Pilates and the Spanish Flu of 1918

As stories of the Corona Virus take over the media, it is interesting to look back at time when other pandemics have occurred. One of the worst of these, The Spanish Flu of 1918, was during Joseph Pilates’ lifetime. It is one of the most deadly on record, with a death toll of 27 – 50 million people.

Pilates himself spent 1915 – 1919 in an interment camp in England, and according to interviews with Joseph Pilates, neither he nor his fellow internees caught this deadly flu virus. He credits this to the regular exercise regime he devised and taught to his fellow inmates, which we now know as the original Pilates Mat Work. Now of course we have to take his word for this, but it was something he was proud of and repeated to many people. So here is a short version of his story, and hopefully it will inspire you to take up Pilates!…

Joseph Pilates, a german national, was living in London in 1914 trying to make a living teaching boxing and bodybuilding. Once the war broke out with Germany, it was difficult for germans to find work in England. Consequently, needing employment, Joseph took a job with a circus. He was travelling with a circus in 1915 in England, when the word came down that all germans had to register as “Enemy Aliens”. Pilates dutifully registered at a local police station, but most likely due to the fact that he was employed in a travelling circus, authorities were suspicious….could this travelling German man be a spy? He and many others were taken to Knockaloe Internment Camp on the Isle of Mann.

“Here, as weeks lengthened into months and years, he watched his fellow-prisoners sink into apathy and despair, with nothing to do but stare at the bare crumbling walls of their prison, nothing to break the daily monotony but the inadequate meals (for the German submarine blockade was slowly starving England) and an occasional walk around the bare courtyard…”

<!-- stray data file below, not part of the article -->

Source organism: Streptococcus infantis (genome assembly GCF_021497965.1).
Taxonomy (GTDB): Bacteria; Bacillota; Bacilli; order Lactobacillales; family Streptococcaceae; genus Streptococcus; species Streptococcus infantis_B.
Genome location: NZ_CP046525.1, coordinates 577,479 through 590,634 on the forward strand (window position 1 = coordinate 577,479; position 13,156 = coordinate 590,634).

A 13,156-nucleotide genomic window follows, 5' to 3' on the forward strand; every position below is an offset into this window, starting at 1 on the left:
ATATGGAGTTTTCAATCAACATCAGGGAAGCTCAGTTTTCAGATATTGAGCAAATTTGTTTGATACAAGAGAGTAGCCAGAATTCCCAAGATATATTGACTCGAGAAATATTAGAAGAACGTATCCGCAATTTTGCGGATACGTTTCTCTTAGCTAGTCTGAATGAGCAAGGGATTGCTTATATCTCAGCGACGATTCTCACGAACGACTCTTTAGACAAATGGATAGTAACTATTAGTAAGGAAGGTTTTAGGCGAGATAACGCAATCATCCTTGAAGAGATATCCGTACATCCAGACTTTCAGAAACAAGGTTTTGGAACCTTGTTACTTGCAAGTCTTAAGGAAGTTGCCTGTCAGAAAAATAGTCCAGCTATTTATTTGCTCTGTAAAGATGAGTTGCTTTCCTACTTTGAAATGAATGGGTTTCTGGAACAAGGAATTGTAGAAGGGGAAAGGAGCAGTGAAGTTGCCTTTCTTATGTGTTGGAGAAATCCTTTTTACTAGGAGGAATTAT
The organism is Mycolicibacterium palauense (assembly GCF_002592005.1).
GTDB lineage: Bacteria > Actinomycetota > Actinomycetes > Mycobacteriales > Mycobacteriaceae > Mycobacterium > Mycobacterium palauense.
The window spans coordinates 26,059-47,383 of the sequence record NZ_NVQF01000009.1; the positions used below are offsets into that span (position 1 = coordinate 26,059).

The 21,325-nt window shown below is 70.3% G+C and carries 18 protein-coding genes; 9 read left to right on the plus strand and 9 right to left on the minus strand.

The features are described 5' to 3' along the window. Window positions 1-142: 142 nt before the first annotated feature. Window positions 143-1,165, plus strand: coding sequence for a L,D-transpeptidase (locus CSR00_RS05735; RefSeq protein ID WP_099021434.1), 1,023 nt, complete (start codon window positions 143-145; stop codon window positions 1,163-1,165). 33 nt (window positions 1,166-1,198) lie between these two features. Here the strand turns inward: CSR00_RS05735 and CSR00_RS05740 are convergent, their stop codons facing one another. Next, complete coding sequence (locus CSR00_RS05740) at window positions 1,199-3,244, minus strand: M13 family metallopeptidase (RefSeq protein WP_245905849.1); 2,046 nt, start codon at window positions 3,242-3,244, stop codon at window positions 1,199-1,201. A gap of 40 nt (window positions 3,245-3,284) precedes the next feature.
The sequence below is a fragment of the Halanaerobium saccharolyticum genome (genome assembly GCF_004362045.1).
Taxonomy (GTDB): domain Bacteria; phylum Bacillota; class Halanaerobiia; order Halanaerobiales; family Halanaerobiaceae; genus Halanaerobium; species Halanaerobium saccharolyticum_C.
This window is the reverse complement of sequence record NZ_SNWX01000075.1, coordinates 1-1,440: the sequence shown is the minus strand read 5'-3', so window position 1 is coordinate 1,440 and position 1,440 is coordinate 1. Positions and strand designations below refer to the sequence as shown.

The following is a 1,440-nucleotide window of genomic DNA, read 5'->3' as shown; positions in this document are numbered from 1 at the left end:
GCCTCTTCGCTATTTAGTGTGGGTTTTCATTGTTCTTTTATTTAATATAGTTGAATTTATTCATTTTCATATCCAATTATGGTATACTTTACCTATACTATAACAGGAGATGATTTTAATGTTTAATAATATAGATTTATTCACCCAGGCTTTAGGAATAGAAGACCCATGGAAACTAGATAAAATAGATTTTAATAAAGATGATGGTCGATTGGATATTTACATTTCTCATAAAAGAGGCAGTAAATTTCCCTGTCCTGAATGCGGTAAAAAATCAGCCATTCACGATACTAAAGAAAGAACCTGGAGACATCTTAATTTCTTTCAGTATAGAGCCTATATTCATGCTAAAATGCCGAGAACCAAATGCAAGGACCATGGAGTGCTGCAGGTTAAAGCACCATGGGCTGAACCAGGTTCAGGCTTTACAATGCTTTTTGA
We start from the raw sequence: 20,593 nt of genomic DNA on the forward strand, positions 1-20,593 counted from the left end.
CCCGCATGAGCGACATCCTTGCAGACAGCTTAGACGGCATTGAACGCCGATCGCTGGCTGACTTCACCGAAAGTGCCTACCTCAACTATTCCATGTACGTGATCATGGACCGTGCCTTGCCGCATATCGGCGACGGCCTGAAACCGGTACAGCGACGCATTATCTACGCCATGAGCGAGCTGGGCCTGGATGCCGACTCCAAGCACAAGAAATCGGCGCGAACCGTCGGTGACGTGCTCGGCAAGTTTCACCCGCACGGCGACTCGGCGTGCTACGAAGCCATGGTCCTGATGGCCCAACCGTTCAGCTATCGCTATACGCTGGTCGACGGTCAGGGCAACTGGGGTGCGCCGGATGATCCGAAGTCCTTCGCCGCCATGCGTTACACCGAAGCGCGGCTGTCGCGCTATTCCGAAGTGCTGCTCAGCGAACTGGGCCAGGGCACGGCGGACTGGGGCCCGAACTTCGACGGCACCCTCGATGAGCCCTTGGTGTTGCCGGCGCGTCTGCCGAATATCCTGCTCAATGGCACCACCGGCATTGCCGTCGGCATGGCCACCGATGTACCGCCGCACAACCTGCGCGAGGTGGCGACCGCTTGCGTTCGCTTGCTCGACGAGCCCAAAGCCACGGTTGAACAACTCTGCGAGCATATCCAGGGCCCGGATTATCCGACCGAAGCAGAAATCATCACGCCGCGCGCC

Pilates began to observe feral cats and how, despite their lack of proper food, remained lithe and springy unlike his human companions. From studying their habits, he began to create a series of exercises.

“He saw them [the cats], when they had nothing else to do, stretching their legs out, stretching, stretching, keeping their muscles limber, alive. He began working out an orderly series of exercises to stretch the human muscles, all the human muscles.”

“He began demonstrating these exercises to the dejected figures around him, and since they had nothing else to do, they began to do the exercises too. Awkwardly and timorously at first, but under his firm supervision they became more and more confident, more and more bouncy, like cats. They ended the war in better shape than when it started, and when the great influenza epidemic came sweeping over all the countries that had fought in the war, not one of them came down with it.”

Quote taken from the 1962 interview with Joseph Pilates by Robert Wernick,  entitled “Learning to be an Animal”, for Sports Illustrated.

  • sources for this article:
    • https://en.wikipedia.org/wiki/Spanish_flu and
    • https://www.knockaloe.im/profile_428812.html, The Legacy of Pilates and his time at Knockaloe, The Knockaloe Exhibition and Patrick Visitors Centre and Archive

Pilates’ original matwork is still done today, and is the basis of all of the work done on the apparatus. If you would like to try it, Boditree Pilates and Healing has both private and group matwork available. Boditree Pilates & Healing also has instruction online for people who would like to work out at home. Call us at 604-736-2634 to set up your session today!